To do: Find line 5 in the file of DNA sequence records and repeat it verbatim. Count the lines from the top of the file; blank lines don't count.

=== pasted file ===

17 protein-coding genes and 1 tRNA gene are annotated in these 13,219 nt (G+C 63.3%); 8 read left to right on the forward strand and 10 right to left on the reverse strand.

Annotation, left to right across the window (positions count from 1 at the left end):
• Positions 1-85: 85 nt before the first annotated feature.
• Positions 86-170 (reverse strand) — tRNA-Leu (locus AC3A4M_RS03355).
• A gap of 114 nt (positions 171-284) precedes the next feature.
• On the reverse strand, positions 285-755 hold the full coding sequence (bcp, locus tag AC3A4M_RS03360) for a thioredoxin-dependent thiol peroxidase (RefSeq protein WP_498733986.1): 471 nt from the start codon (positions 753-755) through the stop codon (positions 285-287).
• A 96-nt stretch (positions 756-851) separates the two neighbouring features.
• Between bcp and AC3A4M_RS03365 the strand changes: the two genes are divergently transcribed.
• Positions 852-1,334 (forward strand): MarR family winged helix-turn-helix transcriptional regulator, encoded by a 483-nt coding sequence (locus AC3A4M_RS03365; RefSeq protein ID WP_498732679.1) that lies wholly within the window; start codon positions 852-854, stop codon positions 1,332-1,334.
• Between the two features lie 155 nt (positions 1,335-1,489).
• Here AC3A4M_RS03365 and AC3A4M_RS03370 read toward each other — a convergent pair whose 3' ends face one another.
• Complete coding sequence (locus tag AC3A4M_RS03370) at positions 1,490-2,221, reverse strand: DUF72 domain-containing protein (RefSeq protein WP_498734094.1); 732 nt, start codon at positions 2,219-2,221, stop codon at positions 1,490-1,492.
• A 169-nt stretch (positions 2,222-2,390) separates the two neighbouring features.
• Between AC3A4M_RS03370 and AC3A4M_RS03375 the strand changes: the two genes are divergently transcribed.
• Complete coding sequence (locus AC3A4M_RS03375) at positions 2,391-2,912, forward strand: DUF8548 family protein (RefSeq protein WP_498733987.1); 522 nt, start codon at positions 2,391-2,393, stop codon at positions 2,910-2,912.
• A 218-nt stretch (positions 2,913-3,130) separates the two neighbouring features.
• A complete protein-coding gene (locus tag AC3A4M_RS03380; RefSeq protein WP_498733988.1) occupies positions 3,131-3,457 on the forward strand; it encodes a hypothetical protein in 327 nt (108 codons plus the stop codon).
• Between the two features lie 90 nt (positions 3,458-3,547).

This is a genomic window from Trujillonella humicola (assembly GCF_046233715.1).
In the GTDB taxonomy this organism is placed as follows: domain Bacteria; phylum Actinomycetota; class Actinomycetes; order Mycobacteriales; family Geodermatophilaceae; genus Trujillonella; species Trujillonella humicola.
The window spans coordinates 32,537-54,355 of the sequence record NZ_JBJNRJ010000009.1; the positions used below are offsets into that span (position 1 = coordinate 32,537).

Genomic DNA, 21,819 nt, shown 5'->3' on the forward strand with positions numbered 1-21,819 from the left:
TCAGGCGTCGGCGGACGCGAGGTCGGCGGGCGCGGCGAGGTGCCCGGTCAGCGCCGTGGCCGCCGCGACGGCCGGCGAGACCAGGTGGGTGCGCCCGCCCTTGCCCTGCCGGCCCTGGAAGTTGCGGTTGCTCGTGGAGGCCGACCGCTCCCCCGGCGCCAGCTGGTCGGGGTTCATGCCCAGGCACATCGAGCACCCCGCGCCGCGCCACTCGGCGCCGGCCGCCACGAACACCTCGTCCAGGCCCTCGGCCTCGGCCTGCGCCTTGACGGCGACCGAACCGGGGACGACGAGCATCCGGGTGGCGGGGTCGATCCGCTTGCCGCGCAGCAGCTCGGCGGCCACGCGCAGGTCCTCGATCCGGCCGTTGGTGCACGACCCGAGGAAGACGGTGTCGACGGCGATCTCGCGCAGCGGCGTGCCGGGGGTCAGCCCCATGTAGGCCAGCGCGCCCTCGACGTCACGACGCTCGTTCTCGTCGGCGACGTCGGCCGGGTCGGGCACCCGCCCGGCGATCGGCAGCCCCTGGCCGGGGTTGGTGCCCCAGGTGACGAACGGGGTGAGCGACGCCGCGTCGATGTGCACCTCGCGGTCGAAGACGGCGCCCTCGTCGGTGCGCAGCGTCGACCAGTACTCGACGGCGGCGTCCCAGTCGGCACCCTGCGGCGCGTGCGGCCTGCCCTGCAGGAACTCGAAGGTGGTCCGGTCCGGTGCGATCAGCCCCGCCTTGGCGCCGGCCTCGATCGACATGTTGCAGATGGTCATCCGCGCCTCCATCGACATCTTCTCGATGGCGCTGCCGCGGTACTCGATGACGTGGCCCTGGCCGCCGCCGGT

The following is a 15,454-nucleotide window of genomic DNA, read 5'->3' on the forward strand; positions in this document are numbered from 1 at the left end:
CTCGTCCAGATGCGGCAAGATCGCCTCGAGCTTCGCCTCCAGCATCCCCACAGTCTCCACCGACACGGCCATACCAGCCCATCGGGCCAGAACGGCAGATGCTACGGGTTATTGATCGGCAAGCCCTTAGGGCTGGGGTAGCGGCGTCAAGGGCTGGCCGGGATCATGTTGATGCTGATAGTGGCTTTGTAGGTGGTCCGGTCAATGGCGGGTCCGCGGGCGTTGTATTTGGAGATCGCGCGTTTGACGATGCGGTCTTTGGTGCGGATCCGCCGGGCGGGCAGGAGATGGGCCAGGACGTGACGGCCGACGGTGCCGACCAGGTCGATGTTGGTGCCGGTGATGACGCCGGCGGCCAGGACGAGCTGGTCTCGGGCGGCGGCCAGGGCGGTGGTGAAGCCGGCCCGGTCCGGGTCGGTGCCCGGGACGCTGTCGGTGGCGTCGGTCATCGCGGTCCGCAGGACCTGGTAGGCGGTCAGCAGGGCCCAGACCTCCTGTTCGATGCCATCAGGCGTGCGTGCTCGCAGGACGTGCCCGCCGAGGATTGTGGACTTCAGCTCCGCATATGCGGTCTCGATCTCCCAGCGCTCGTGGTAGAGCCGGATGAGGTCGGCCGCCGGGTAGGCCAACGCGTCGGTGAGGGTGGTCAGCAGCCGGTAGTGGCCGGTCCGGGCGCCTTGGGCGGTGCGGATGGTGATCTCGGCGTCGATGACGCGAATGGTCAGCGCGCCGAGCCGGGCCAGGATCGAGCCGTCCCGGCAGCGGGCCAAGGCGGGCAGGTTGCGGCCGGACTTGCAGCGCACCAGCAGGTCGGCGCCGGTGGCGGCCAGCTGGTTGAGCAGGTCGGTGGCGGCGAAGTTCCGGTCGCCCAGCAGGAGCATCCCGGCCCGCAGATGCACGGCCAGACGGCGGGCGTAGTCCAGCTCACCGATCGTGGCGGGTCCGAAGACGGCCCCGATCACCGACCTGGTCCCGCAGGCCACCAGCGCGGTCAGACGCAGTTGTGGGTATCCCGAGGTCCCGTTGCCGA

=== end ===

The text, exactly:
• A gap of 114 nt (positions 171-284) precedes the next feature.